I’m one of those weirdos who has AirPods in his ears 24/7, always screaming, “WHAT’D YOU SAY?” when people try to talk to me. Insufferable, yeah. But it’s a fair tradeoff because I listen to hundreds of hours of audiobooks and podcasts on trading, investing, and finance every year. That sounds like a humble brag, but for real, if you’re doing the dishes, shopping, or working out, you may try to learn while you do it.
Great trading podcasts are pretty hard to find. Plenty of decent podcasts have the same 20 decent guests and talk about risk management, risk/reward, cutting losses, and the same old stuff you read in all the best-seller trading books.
These are necessary, and it’s great to listen to them here and there. Really, there’s nothing wrong with them. But at some point, you’ve heard the same principles thousands of times, and you’re sitting there wondering if anyone has anything new to say.
So I’ve hunted high and low over the last several years and found several podcasts that I hold dearly to my heart. Without further ado, here are the best five trading podcasts.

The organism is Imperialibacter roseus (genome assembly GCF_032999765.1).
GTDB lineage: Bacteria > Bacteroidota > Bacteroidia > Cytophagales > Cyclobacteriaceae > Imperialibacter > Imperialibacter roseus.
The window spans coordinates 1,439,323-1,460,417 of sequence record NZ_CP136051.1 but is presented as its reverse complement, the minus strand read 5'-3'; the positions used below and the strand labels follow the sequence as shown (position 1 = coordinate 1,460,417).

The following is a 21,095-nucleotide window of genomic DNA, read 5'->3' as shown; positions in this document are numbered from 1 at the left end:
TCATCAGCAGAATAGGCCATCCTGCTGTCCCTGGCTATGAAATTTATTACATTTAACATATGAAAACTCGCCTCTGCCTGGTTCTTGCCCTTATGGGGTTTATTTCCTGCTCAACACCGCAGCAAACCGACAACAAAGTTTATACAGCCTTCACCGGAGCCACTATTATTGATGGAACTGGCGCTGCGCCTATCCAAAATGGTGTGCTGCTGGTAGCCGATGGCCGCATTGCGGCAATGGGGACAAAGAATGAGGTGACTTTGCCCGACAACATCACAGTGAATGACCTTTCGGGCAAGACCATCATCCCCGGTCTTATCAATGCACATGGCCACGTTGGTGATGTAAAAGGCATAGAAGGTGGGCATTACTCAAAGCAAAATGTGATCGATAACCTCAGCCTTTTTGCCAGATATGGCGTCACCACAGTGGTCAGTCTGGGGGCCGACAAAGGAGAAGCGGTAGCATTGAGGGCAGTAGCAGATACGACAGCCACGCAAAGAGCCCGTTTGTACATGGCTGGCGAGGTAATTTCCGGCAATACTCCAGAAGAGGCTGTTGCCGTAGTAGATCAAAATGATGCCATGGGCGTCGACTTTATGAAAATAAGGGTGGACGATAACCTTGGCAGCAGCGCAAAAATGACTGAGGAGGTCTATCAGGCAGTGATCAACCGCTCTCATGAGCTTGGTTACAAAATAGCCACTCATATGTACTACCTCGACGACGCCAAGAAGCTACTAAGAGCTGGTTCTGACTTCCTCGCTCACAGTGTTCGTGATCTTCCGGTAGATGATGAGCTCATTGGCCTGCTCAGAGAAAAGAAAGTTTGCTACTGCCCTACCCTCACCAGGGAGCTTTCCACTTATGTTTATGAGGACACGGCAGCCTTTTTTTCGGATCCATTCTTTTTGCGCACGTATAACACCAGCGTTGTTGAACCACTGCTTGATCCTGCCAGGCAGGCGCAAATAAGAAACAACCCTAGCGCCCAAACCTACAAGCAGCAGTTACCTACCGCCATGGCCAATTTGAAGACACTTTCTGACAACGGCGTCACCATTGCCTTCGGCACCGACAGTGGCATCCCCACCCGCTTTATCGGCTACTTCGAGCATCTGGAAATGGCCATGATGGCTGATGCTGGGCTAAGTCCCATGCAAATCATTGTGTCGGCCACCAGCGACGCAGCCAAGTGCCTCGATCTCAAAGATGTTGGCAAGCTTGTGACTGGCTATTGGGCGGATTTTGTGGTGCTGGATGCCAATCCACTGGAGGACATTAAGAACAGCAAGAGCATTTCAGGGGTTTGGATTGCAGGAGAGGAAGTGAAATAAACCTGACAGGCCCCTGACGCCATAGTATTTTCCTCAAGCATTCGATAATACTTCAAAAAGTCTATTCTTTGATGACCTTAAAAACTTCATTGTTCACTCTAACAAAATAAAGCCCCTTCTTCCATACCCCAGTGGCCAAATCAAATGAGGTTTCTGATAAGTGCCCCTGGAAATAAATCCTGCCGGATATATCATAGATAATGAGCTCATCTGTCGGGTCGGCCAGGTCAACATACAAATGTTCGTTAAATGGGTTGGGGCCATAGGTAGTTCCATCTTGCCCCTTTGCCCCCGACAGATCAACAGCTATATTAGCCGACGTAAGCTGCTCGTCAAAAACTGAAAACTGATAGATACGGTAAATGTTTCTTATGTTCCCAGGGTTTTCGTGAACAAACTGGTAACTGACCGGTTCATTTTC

Why So Many Trading Podcasts Kinda Suck
As a result of my audio snobbery, I’ve learned about ALL of the good finance podcasts. And what’s interesting is that most of the really big ones aren’t that great. You see, once a podcast becomes a “business” (no hate, if you’re into trading, how can you hate on someone trying to make a buck), you HAVE to post a podcast every day/week because you’ve signed deals with sponsors. You’ve hired editors, audio engineers, marketers, etc., who demand payment regardless if you put out an episode.